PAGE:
Nightwatch and BrowserStack

Recently I’ve been using Nightwatch.js and BrowserStack for E2E testing. Nightwatch.js is one of E2E testing frameworks which provides Test Runner, Assertions, Commands and etc. It also allows us to create Custom Assertions and Custom Commands as well. BrowserStack provides cross browser testing environment. For example, it allows us to operate any browsers which are supported by BrowserStack it our own browser. It even enable us to test our localhost using Chrome extension. Furthermore, we can operate mobile devices such as iPhone and Android.

Automate testing

BrowserStack supports Nightwatch.js on their automate testing offering. Following is a link for it.

Selenium with Nightwatch

You need only a few installations and configurations. Basically it’s easy. But there’re some pitfalls to work with browsers on BrowserStack. I’m happy to share them below.

Make it works

Use Nightwatch.js v0.9.*

Current stable version of Nightwatch.js is v0.9. But there’s pre release version v1.0. Pre release version doesn’t work at all with BrowserStack regardless of type of testing such as local or remote. So it appears to me v0.9 is only a option to work with BrowserStack.

Choose remote testing over local testing

Local testing worked on my environment, but it wasn’t stable. So remote testing which specifies public URL must be easy. That’s more stable. Also, there’s a limitation for local testing on Safari (both macOS and iOS). We can’t use localhost.

I face issues while testing localhost URLs or private servers in Safari on macOS/OS X and iOS.

Use “retries” option

Probably this depends on an application, E2E is unstable sometimes. There’re many factors which affects E2E testing like browser, network, 3rd party services and etc. So specifying retries option makes sense.

Use waitForElementPresent over waitForElementVisible

Edge requires elements are actually shown in screen on waitForElementVisible. So it make problems on a tall screen. waitForElementPresent works well even when elements are not shown. This behavior only appears on Edge.

Tips

Specifying session name

If you do nothing special, sessions are named from test directories and files like Home / Timeline. This will make many duplications if you write plural tests in single file. In that case, you should specify session name.

browser.options.desiredCapabilities.name = 'Test A';

If you want session name automatically be specified from its test name, you can do something like this.

before: function (browser) {
  this.browserName = browser.options.desiredCapabilities.browser;
  this.baseName = browser.options.desiredCapabilities.name;
  this.steps = browser.currentTest.results.steps.slice(0);
}

beforeEach: function (browser) {
  let bsTestName = self.baseName;
  let localTestName = '';
  const [ nextTestName ] = browser.currentTest.results.steps;
  if (nextTestName) {
    const idx = this.steps.indexOf(nextTestName) - 1;
    if (idx >= 0) {
      localTestName = this.steps[idx];
      bsTestName = `${self.baseName} / ${localTestName}`;
    }
  } else {
    localTestName = this.steps[ this.steps.length - 1 ];
    bsTestName = `${this.baseName} / ${localTestName}`;
  }
  this.localTestName = localTestName;

  bsTestName = sanitize(bsTestName);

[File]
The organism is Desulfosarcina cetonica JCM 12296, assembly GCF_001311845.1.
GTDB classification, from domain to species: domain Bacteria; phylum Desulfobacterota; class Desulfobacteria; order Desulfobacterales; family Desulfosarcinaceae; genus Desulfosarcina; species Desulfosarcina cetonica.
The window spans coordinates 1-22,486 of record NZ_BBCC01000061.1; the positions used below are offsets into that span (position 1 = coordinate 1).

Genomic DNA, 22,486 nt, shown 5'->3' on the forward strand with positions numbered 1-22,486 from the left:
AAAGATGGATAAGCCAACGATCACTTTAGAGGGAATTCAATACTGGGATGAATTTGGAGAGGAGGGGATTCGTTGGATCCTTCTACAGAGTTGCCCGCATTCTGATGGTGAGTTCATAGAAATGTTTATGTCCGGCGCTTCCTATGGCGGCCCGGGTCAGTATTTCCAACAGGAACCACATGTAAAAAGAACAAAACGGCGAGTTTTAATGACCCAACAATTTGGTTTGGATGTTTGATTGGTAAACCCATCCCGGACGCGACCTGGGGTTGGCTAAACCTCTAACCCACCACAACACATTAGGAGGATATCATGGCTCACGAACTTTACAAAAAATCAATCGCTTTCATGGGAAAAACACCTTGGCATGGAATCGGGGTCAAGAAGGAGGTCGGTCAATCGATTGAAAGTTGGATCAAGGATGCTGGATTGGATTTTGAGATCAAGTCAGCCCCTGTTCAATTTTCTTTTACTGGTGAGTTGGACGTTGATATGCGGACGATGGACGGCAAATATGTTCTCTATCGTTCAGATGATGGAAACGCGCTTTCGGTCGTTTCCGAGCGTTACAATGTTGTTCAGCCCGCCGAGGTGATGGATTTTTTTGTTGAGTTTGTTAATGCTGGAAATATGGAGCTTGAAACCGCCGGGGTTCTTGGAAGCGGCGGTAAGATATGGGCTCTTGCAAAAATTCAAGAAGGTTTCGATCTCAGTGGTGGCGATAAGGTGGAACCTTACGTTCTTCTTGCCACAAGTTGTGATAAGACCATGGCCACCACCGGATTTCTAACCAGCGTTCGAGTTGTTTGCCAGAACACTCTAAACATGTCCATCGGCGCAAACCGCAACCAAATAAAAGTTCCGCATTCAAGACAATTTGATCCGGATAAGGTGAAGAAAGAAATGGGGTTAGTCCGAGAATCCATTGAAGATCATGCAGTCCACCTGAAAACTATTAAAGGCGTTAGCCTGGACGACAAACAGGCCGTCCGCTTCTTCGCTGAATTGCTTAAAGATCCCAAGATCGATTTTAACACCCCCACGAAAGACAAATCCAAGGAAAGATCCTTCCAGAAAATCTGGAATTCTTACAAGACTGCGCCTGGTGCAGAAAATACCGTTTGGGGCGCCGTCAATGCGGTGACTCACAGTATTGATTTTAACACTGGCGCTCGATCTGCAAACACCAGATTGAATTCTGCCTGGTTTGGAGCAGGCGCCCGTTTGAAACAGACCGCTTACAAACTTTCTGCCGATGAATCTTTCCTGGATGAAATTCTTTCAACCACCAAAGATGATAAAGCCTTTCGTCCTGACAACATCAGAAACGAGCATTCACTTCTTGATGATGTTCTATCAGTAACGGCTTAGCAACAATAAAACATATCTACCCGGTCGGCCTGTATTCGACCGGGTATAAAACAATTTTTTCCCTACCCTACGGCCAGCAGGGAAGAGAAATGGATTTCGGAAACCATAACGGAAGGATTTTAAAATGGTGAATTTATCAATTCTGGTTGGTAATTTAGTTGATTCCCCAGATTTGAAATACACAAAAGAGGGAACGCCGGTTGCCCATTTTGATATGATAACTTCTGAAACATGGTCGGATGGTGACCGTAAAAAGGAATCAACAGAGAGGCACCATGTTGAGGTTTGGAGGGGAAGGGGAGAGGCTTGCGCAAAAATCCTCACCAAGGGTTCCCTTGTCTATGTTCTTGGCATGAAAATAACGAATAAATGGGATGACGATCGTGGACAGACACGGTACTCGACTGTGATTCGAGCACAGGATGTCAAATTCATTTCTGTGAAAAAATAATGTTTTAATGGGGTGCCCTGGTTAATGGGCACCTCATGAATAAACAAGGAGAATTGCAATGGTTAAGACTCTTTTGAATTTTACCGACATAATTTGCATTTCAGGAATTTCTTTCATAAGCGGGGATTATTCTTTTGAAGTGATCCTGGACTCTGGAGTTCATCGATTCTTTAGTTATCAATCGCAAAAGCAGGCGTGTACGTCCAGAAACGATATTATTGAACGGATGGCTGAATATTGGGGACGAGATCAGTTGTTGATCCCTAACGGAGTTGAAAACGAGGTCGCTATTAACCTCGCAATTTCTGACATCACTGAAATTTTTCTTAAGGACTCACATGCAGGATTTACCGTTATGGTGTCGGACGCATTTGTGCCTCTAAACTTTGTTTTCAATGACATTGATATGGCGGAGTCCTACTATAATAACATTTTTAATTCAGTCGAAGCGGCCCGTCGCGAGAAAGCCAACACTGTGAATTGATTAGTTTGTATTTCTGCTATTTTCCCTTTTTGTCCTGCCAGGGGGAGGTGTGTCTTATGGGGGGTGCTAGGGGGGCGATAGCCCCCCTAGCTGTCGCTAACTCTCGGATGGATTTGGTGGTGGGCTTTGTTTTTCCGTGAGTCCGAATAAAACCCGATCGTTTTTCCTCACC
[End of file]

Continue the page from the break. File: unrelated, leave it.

this.bsTestName = bsTestName;
  browser.options.desiredCapabilities.name = bsTestName;
}

Update session’s result (if it failed)

Most of cases, sessions resulted in passed on BrowserStack even though it actually failed. If you want to know correct results on BrowserStack, you have to update session’s status using BrowserStack API like following.

afterEach: function (browser, done) {
  const API_PREFIX = 'https://api.browserstack.com/automate';
  const auth = {
    username: process.env.BROWSERSTACK_USERNAME,
    password: process.env.BROWSERSTACK_ACCESS_KEY
  };
  const resBuild = await axios.get(`${API_PREFIX}/builds.json`, { auth });
  const [ build ] = resBuild.data;
  const buildId = build.automation_build.hashed_id;

  const resSessions = await axios.get(`${API_PREFIX}/builds/${buildId}/sessions.json`, { auth });
  let session = null;
  for (const sess of resSessions.data) {
    if (sess.automation_session.name === this.testName &&
      sess.automation_session.browser === this.browserName) {
      session = sess;
      break;
    }
  }
  const sessionId = session.automation_session.hashed_id;
  const data = {
    status: 'failed',
    reason: ''
  };
  await axios.put(`${API_PREFIX}/sessions/${sessionId}.json`, data, { auth });
  done();
}

Aurora Serverless

Since Aurora Serverless became available from early this month, I started to use it for this blog’s database.

Impression

Though it took several seconds to connect to an Aurora instance for the first time after its launch, it’s quite natural since then. It responds quickly. It appears to me this is already practicable enough as long as I use it simply.

There’re many limitations such as only a few supported cluster parameters, no support for cross region replicas, etc. So it may be still early to use it for complicated scenarios.

Price

As for storage and I/O, it’s same to provisioned Aurora. But computing capacity which is called “Aurora Capacity Unit (ACU)” is kind of confusing. AWS website states “Pay only for the database resources you consume, on a per-second basis”, but it also states “$0.06 per ACU Hour” in a pricing page. I was not sure it will be billed per second or hour.

FAQ page states in detail.

You pay a flat rate per second of ACU usage, with a minimum of 5 minutes of usage each time the database is activated.

That says AWS bills by accumulated seconds per month, but there’s an hidden factor. When will database be deactivated after last request? This minimum of 5 minutes of usage won’t affect much if a database has constant requests, but I’m still interested in this internal behavior.